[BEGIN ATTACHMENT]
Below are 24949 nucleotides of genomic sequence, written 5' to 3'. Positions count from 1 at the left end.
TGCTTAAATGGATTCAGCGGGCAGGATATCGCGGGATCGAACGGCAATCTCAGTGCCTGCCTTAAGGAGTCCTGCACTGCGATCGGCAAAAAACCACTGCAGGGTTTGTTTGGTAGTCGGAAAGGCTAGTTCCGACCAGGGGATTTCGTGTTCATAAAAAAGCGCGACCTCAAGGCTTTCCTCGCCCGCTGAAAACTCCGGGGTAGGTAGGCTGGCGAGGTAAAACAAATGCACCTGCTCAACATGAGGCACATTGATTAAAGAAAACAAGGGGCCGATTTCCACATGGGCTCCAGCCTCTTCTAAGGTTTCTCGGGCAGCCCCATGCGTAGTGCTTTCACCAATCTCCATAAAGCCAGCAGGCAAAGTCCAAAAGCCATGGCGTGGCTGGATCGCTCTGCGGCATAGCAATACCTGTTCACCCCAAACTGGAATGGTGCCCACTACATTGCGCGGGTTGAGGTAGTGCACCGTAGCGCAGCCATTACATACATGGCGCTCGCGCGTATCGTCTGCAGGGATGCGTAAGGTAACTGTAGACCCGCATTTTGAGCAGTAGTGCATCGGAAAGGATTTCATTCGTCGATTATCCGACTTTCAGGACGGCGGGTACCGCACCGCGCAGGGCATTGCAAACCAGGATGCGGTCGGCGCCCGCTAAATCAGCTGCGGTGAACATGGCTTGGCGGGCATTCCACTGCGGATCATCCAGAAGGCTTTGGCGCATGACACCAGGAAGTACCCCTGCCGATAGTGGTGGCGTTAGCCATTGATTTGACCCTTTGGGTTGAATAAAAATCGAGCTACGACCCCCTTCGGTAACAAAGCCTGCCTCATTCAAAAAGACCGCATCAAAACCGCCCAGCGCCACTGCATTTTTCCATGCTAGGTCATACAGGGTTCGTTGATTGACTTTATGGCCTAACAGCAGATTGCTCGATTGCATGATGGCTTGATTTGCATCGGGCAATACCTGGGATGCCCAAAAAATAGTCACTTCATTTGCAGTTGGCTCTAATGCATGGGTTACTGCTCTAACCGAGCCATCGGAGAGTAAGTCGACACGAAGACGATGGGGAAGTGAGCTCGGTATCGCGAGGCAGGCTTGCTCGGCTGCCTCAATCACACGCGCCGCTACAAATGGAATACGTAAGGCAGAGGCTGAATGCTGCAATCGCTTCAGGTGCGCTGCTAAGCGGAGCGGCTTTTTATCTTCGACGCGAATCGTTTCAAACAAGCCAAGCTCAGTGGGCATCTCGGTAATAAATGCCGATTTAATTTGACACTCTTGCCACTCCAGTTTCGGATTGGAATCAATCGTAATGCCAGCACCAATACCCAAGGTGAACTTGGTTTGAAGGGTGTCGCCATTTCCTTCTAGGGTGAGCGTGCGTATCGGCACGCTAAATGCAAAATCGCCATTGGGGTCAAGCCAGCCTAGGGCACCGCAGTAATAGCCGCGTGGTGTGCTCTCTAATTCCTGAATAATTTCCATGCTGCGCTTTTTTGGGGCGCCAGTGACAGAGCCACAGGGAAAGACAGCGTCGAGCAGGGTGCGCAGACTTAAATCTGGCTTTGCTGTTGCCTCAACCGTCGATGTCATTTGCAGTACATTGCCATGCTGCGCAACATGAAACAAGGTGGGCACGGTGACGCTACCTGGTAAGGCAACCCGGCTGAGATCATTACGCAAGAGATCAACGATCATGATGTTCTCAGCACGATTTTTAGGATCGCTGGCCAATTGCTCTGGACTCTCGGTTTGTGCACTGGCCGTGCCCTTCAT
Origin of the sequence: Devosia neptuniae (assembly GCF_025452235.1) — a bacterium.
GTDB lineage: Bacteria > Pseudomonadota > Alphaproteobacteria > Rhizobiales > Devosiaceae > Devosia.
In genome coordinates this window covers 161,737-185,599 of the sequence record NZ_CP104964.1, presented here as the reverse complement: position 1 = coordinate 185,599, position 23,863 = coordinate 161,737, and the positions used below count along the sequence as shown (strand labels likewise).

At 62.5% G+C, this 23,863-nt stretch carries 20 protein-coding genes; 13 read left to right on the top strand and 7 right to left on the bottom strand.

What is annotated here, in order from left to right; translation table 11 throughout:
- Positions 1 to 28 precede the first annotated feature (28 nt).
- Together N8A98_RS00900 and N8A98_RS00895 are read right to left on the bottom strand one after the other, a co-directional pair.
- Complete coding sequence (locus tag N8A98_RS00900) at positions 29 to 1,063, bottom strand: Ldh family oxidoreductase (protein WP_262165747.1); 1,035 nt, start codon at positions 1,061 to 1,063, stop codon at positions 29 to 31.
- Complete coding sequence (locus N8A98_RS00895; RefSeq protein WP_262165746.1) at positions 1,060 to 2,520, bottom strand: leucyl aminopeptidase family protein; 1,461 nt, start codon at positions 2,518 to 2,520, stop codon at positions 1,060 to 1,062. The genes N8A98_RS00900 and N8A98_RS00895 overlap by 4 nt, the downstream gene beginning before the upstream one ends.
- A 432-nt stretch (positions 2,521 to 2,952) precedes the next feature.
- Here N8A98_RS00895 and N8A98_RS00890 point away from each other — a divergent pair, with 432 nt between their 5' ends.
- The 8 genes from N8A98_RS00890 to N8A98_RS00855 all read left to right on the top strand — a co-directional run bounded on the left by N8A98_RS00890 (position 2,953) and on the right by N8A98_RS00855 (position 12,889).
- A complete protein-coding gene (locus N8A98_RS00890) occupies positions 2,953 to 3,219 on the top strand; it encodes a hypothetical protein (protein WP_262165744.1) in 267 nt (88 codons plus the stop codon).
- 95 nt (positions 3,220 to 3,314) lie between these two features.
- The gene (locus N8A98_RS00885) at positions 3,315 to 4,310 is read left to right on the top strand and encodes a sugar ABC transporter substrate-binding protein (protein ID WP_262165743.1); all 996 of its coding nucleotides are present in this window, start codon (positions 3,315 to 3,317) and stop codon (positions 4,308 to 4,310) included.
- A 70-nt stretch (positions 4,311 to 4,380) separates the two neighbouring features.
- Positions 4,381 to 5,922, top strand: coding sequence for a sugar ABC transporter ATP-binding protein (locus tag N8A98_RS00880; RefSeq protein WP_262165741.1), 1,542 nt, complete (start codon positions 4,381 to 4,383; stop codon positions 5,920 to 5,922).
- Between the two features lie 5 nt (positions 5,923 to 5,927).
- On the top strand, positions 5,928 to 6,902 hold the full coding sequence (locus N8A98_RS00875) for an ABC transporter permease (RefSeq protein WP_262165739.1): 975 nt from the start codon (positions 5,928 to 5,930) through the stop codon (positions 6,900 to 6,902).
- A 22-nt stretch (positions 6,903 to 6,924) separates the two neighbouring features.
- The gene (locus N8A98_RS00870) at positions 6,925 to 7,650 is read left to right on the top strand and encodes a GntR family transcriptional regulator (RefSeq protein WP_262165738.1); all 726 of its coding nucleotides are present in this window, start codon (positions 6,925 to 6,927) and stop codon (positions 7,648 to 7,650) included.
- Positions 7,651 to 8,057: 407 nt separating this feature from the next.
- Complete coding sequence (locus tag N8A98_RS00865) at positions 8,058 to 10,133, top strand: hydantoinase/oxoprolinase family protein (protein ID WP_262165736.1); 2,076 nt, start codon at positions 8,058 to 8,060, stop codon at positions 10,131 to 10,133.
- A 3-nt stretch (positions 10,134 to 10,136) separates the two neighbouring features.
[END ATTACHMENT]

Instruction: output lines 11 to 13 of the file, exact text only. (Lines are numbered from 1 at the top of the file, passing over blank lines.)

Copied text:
- Complete coding sequence (locus N8A98_RS00895; RefSeq protein WP_262165746.1) at positions 1,060 to 2,520, bottom strand: leucyl aminopeptidase family protein; 1,461 nt, start codon at positions 2,518 to 2,520, stop codon at positions 1,060 to 1,062. The genes N8A98_RS00900 and N8A98_RS00895 overlap by 4 nt, the downstream gene beginning before the upstream one ends.
- A 432-nt stretch (positions 2,521 to 2,952) precedes the next feature.
- Here N8A98_RS00895 and N8A98_RS00890 point away from each other — a divergent pair, with 432 nt between their 5' ends.